children ugg gifts draw college students to daddy sites
“Don judge me,” the Pittsburgh university student said nervously to a close friend as she prepared to answer a question she had suspected was coming.
After almost dropping out of college because of money problems, the student, 21, suddenly was flush with cash, her tuition and rent bills paid on time, her collection of designer clothes and shoes growing.
Millions of people in the United States and abroad have joined “sugar daddy” dating sites, which charge male users and the occasional “sugar mommy” monthly fees or purchased credits to message attractive younger users seeking money, gifts or access to a financially elite lifestyle. “It is an exchange of intimacy for access to mentorship, someone who can open doors for them.”
A rapidly growing demographic on several pay for dating sites is college students, just as student debt tops $1 trillion and tuition keeps climbing. In 2014, sugar babies received “allowances” ranging from $4,587 in Seattle to $5,874 in New York, for an average of about $3,000 a month nationally, the website reports.
“I tell (the men) straight up I started this because I don have the money to pay for college; my parents won help me pay for anything,” Jasmine told the Tribune Review. She did not want her real name published for fear of repercussions from her parents, school officials and potential employers.
In her third “arrangement” since the spring, Jasmine says she has not had sex with any of the men, although she not opposed to a relationship getting to that point. She said she knows plenty of other arrangements get there quickly.
Of 25 to 30 introductory meetings with potential sugar daddies, Jasmine recalls several times feeling like she didn live up to the man expectations, “mainly because I wasn going to have sex with them on the first date.”
“I don want to be paid for sex,” she said firmly.
The sites reject criticisms that liken their services to prostitution. They say their administrators regularly delete profiles of users seeking explicit exchanges for sex, as well as men flagged by other users for being too aggressive and women using the site to promote their adult webcams. Perkins, chief marketing officer of Arrangement Finders. Its 2 million users include 40,000 in Pennsylvania and 3,400 in Pittsburgh.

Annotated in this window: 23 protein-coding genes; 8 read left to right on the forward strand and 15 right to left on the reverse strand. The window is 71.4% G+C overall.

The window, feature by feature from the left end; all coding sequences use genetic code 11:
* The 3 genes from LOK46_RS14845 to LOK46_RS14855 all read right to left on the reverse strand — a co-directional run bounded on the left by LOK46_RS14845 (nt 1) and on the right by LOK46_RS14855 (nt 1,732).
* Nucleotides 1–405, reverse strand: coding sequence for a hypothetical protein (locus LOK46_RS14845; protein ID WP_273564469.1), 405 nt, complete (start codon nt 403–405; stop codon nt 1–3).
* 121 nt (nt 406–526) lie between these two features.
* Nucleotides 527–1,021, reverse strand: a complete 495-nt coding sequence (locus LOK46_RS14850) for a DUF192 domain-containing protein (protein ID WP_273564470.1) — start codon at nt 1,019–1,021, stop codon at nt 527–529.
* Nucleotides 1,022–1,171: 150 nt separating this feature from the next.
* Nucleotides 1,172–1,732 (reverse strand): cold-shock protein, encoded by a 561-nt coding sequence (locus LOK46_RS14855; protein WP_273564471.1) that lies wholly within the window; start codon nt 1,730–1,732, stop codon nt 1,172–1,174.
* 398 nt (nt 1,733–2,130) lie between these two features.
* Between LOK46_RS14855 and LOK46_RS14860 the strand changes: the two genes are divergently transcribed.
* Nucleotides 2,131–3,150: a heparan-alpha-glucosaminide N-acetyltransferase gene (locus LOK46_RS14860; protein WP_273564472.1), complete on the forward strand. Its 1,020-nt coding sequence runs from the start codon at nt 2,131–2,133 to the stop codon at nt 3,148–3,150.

Asternack, 50, got the idea when he moved to Miami and came across women having trouble in finding successful men who could afford to take them to fancy restaurants and spoil them with gifts. He said he does not market to college women, although they are on his site.
“Generally, everybody always imagines Anna Nicole Smith with an 80 year old man in a wheelchair that not what this website is about,” Asternack said.
In fact, Asternack said he thinks some marketing approaches by newer sites take the money element too far. Some sites, for example, list what a man is willing to pay monthly or per date and his net worth.
“Once you start negotiating, that a business transaction,” Asternack said. It has nearly 20,000 Pennsylvania members, including 1,101 “generous males” in Pittsburgh, and 1,376 “attractive females” and 123 “attractive males.” Most users are 25 to 35 years old; 37 percent are in college.
One user, an unmarried, 48 year old health care salesman from Hershey who uses the pseudonym “Randy,” said he enjoys bidding for dates as a way to cut out the weeks of messaging it took him to arrange a date on more traditional dating websites.
He estimates he spent about $10,000 over the past year on five women.
“I really like the concept that you can meet people from pretty much all over and get to a date pretty quickly,” said Randy, noting he travels for work, including to Pittsburgh.
Randy said he has never offered a woman an allowance, although he has paid an occasional phone or cable bill. He said some relationships evolved to the point he no longer pays for dates. He hopes his connection with a Miami woman becomes a monogamous relationship.
“I really am looking for love,” he said.
“The women, believe it or not, have so much power in these sorts of arrangements,” Perkins said. “They call the shots of what they want to do and what they don want to do, and money only part of it.”